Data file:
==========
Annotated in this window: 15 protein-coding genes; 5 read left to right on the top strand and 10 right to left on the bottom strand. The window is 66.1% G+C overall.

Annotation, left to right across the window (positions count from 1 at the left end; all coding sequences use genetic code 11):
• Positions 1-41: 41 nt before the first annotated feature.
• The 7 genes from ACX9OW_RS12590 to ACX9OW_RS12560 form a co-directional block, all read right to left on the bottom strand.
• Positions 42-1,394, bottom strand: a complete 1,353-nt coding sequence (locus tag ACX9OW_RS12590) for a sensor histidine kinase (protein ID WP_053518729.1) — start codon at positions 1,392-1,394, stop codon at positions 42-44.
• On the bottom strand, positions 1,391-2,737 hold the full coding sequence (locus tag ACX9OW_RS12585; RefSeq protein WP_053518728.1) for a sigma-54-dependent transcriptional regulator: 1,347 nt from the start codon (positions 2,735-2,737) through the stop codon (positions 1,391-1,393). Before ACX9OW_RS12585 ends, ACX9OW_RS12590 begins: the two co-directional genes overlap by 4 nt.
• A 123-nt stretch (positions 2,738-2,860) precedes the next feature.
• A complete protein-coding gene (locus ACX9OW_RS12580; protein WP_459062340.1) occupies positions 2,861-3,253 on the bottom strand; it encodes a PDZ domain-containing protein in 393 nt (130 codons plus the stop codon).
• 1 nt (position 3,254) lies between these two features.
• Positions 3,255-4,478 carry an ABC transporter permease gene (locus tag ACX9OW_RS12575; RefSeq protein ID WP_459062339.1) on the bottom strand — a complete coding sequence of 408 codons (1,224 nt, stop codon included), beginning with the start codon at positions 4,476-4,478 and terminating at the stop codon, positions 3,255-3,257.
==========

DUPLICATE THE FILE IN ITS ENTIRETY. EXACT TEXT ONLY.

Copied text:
Annotated in this window: 15 protein-coding genes; 5 read left to right on the top strand and 10 right to left on the bottom strand. The window is 66.1% G+C overall.

Annotation, left to right across the window (positions count from 1 at the left end; all coding sequences use genetic code 11):
• Positions 1-41: 41 nt before the first annotated feature.
• The 7 genes from ACX9OW_RS12590 to ACX9OW_RS12560 form a co-directional block, all read right to left on the bottom strand.
• Positions 42-1,394, bottom strand: a complete 1,353-nt coding sequence (locus tag ACX9OW_RS12590) for a sensor histidine kinase (protein ID WP_053518729.1) — start codon at positions 1,392-1,394, stop codon at positions 42-44.
• On the bottom strand, positions 1,391-2,737 hold the full coding sequence (locus tag ACX9OW_RS12585; RefSeq protein WP_053518728.1) for a sigma-54-dependent transcriptional regulator: 1,347 nt from the start codon (positions 2,735-2,737) through the stop codon (positions 1,391-1,393). Before ACX9OW_RS12585 ends, ACX9OW_RS12590 begins: the two co-directional genes overlap by 4 nt.
• A 123-nt stretch (positions 2,738-2,860) precedes the next feature.
• A complete protein-coding gene (locus ACX9OW_RS12580; protein WP_459062340.1) occupies positions 2,861-3,253 on the bottom strand; it encodes a PDZ domain-containing protein in 393 nt (130 codons plus the stop codon).
• 1 nt (position 3,254) lies between these two features.
• Positions 3,255-4,478 carry an ABC transporter permease gene (locus tag ACX9OW_RS12575; RefSeq protein ID WP_459062339.1) on the bottom strand — a complete coding sequence of 408 codons (1,224 nt, stop codon included), beginning with the start codon at positions 4,476-4,478 and terminating at the stop codon, positions 3,255-3,257.